This little video is great.  I found it at Getting Things Done in Academia.  It is also posted at More than a Permanent Student.  It helps put life in perspective in a science-y way, but I like that.  Yes, I am a closet scientist.  Some days, I really think that I missed my calling.  I asked for a microscope from Santa when I was in the fourth grade. Shhh…don’t share that with anyone. I am a little embarressed.  I also read by Dad’s Astronomy Magazines with ferver.  And, Astronomy is pretty intense reading. I remember reading them in elementary school as young as the fourth grade. I do not know how much I comprehended but I read them.  I also used to love his nights with the stars — looking thru the telescope as he pointed out this planet, and that constellation.  Now that I am reviewing the “science in my life,” I remember getting an ‘A’ in College Biology and a ‘B’ in the second level.  This is pretty rare for non-science majors at UGA.  I just like that kind of stuff. I know, it is super weird.  I probably shouldn’t reveal it but.  It is MY blog after all.  So, I admit it:  I like science. There it’s said and it’s done. 

So, per the video: 

Happy New Year from one dweller on the Pale Blue Dot to another!

About This Video From: TRUEADONIS on youtube

… Look again at that dot. That’s here. That’s… (more)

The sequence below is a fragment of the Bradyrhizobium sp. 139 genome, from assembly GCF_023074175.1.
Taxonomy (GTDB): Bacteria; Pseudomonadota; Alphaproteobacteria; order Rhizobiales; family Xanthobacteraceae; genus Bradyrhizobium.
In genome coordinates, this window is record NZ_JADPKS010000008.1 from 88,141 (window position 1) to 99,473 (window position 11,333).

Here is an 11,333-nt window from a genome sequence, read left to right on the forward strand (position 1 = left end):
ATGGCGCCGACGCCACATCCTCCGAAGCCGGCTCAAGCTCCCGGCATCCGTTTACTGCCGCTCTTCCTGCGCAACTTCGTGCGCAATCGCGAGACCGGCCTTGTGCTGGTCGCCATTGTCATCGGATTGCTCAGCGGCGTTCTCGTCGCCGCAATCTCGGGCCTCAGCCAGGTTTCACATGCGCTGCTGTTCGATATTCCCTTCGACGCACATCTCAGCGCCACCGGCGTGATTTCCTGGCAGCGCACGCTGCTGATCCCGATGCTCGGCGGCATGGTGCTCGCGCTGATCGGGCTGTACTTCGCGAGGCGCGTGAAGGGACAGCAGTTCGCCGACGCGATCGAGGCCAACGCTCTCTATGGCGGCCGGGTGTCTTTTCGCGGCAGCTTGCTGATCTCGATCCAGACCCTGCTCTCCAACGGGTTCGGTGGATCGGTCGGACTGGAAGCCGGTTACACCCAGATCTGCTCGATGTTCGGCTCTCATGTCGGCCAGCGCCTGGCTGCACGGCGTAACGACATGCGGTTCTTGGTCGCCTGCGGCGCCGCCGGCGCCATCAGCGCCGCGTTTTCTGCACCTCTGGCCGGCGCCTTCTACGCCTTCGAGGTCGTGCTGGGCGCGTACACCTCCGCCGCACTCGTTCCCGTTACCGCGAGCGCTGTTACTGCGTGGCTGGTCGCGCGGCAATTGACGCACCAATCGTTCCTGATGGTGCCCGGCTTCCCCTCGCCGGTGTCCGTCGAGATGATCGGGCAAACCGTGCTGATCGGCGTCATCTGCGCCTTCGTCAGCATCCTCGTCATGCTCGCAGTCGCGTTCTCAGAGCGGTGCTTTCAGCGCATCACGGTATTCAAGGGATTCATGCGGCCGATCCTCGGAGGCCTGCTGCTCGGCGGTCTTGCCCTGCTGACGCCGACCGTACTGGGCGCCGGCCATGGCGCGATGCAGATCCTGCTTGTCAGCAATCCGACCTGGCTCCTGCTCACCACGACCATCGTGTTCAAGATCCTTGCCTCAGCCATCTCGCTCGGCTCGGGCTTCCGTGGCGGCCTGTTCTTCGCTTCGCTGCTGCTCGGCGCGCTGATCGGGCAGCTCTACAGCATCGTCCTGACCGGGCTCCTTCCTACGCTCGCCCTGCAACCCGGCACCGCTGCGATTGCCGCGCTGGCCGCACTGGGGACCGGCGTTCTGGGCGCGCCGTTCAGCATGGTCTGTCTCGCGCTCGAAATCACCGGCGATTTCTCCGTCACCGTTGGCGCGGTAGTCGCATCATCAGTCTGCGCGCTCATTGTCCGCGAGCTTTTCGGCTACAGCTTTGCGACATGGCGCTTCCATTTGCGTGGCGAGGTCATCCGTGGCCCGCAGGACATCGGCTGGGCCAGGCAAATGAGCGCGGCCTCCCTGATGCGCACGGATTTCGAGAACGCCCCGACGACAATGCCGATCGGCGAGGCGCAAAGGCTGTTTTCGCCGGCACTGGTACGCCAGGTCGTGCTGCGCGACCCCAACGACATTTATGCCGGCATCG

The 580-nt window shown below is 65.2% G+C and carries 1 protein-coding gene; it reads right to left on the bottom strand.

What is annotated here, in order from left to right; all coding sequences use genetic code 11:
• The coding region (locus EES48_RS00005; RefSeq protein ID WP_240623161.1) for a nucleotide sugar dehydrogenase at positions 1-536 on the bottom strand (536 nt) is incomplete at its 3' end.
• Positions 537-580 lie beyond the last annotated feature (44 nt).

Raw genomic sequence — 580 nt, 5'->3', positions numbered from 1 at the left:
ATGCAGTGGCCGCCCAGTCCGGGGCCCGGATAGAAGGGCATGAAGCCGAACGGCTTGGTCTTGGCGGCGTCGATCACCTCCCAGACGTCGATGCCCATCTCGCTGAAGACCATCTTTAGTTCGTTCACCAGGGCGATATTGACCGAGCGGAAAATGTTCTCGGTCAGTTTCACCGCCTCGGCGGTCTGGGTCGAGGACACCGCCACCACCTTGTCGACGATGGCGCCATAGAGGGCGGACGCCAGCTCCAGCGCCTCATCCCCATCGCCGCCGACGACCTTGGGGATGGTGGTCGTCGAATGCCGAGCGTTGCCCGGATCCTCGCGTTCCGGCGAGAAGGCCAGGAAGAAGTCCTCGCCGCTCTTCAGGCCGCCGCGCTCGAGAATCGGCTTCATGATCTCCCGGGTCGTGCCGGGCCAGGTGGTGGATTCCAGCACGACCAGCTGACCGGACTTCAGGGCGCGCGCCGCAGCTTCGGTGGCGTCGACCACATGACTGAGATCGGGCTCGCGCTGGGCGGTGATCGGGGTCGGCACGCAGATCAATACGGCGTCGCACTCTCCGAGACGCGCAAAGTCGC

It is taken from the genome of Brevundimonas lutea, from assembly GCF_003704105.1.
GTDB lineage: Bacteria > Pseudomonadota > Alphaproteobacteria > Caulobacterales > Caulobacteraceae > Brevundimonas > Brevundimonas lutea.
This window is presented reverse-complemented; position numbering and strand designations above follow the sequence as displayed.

Added: April 29, 2007
… Look again at that dot. That’s here. That’s home. That’s us. On it everyone you love, everyone you know, everyone you ever heard of, every human being who ever was, lived out their lives. The aggregate of our joy and suffering, thousands of confident religions, ideologies, and economic doctrines, every hunter and forager, every hero and coward, every creator and destroyer of civilization, every king and peasant, every young couple in love, every mother and father, hopeful child, inventor and explorer, every teacher of morals, every corrupt politician, every “superstar,” every “supreme leader,” every saint and sinner in the history of our species lived there – on a mote of dust suspended in a sunbeam.
The Earth is a very small stage in a vast cosmic arena. Think of the rivers of blood spilled by all those generals and emperors, so that, in glory and triumph, they could become the momentary masters of a fraction of a dot. Think of the endless cruelties visited by the inhabitants of one corner of this pixel on the scarcely distinguishable inhabitants of some other corner, how frequent their misunderstandings, how eager they are to kill one another, how fervent their hatreds. Our posturings, our imagined self-importance, the delusion that we have some privileged position in the Universe, are challenged by this point of pale light.Our planet is a lonely speck in the great enveloping cosmic dark. In our obscurity, in all this vastness, there is no hint that help will come from elsewhere to save us from ourselves.The Earth is the only world known so far to harbor life. There is nowhere else, at least in the near future, to which our species could migrate. Visit, yes. Settle, not yet. Like it or not, for the moment the Earth is where we make our stand.

It has been said that astronomy is a humbling and character building experience. There is perhaps no better demonstration of the folly of human conceits than this distant image of our tiny world. To me, it underscores our responsibility to deal more kindly with one another, and to preserve and cherish the pale blue dot, the only home we’ve ever known. (less)

Added: April 29, 2007